Hydrogen sulfide. Anaerobic gram-negative bacteria. Volatile sulfur compounds. Don't these just sound more than a trifle nasty? These ingredients make your breath bite. And 85 percent of the time halitosis originates in your mouth, according to the Merck Manuals Online Medical Library. So bad breath cures are generally found in a dental chair.
Why? The key to curing bad breath lies in the sulfur-producing bacteria that thrive on the back of your tongue but frolic most commonly with the diseases gingivitis and periodontitis. They also live in pockets between your gums and teeth. That's why you should seek dentistry to find out how to cure bad breath.
Your dentist will provide a dental cleaning or a referral to a periodontist, as well as strict instructions to brush your teeth and floss more effectively. This visit serves as a bad breath cure and helps prevent future mouth problems.
Other Problems Prompting a Cure for Bad Breath
Occasionally, halitosis comes from non-hygienic problems, though these still cause mouth or gum disease (one more reason to visit the dentist to find out how to cure bad breath first).
Xerostomia, or dry mouth, is one of those problems. It may have you seeking bad breath cures faster than losing your toothbrush will. Xerostomia comes from smoking, alcohol consumption, snoring, medications, nerve damage, various diseases and associated treatments.
Good saliva production keeps your mouth clean, because it washes away bacteria naturally. In fact, think of saliva as one of the more important bad breath cures, right after ridding yourself of gum disease.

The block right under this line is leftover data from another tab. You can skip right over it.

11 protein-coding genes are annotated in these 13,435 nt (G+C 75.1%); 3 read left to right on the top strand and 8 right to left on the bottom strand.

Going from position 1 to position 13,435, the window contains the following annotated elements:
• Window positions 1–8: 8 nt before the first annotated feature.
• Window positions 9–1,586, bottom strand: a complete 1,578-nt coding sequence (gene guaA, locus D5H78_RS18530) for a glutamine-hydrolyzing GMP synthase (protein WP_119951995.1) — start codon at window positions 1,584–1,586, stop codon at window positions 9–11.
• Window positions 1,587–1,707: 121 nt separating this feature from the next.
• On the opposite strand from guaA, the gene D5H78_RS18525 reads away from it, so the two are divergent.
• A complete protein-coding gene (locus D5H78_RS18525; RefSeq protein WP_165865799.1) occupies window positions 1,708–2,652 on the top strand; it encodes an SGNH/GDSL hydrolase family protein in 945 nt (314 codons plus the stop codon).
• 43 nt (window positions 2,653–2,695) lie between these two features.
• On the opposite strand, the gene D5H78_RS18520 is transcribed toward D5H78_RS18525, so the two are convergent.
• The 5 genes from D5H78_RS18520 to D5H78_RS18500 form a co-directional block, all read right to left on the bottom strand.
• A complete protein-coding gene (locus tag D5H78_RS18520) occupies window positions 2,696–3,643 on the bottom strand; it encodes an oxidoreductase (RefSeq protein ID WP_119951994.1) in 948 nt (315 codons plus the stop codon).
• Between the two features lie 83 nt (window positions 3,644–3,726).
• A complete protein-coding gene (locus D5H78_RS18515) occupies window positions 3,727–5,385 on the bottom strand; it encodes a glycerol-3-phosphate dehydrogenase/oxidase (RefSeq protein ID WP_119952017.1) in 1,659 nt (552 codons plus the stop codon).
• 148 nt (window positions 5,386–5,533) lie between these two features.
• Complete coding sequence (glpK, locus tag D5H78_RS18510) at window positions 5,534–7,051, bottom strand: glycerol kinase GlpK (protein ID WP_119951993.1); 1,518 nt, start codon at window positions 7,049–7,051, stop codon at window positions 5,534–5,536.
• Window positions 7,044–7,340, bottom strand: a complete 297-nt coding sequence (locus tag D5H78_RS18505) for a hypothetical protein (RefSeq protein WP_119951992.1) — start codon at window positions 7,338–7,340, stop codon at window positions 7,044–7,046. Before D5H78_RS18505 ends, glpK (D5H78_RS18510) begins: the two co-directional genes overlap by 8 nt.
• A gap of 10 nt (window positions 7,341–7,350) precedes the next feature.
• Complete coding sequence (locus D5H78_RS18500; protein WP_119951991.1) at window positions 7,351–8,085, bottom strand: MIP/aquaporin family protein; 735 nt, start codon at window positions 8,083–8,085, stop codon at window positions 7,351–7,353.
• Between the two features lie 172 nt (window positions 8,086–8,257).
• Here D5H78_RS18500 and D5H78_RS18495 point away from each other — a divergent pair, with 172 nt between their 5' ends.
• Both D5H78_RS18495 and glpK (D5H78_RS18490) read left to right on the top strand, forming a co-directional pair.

Finding the Ultimate Bad Breath Cure
Now ask yourself: Did simple dental hygiene issues cause halitosis, or did xerostomia cause other oral problems and subsequent beastly breath? Your dentist and other professionals can help you figure out a cure for bad breath and the physical or psychological ills causing it.
Here's an example. A chronic case of sinusitis may prompt mouth breathing as well as mucus production, sure causes of halitosis. But sinusitis might come from a tooth abscess, which requires dental help for your bad breath cure.
And other conditions like temporomandibular joint disorder (TMJ or TMD) may cause a bad bite, which puts wear and tear on your gums and teeth. In this case, curing bad breath means fixing cavities and eliminating diseases like gingivitis and periodontitis. It also means relieving your TMJ.
Then there are other conditions like eating disorders or acid reflux disease which wash stomach acid onto your teeth, encouraging more tooth decay. In these scenarios, you may need a dentist as well as a physician or therapist to tell you how to cure bad breath.
Start With a Dentist for Bad Breath Cures
Remember that 85 percent of halitosis comes from an oral problem, usually because of gum disease. Your dentist helps you with the immediate problem by administering a professional cleaning. (Dental cleanings are far more effective as a bad breath cure than mouth rinses, gums and mints, which only mask your halitosis for 20 minutes or so.)
Your dentist will probably ask a few questions about brushing and flossing, your diet, medical history and medicines. He or she may refer you to a doctor or another professional for further treatment if chronic halitosis originates from another cause. In this case, the cure for bad breath takes a two-pronged approach.
Looking for a dentist with bad breath cures for you or someone you care for? Please call us by dialing 1-866-970-0441.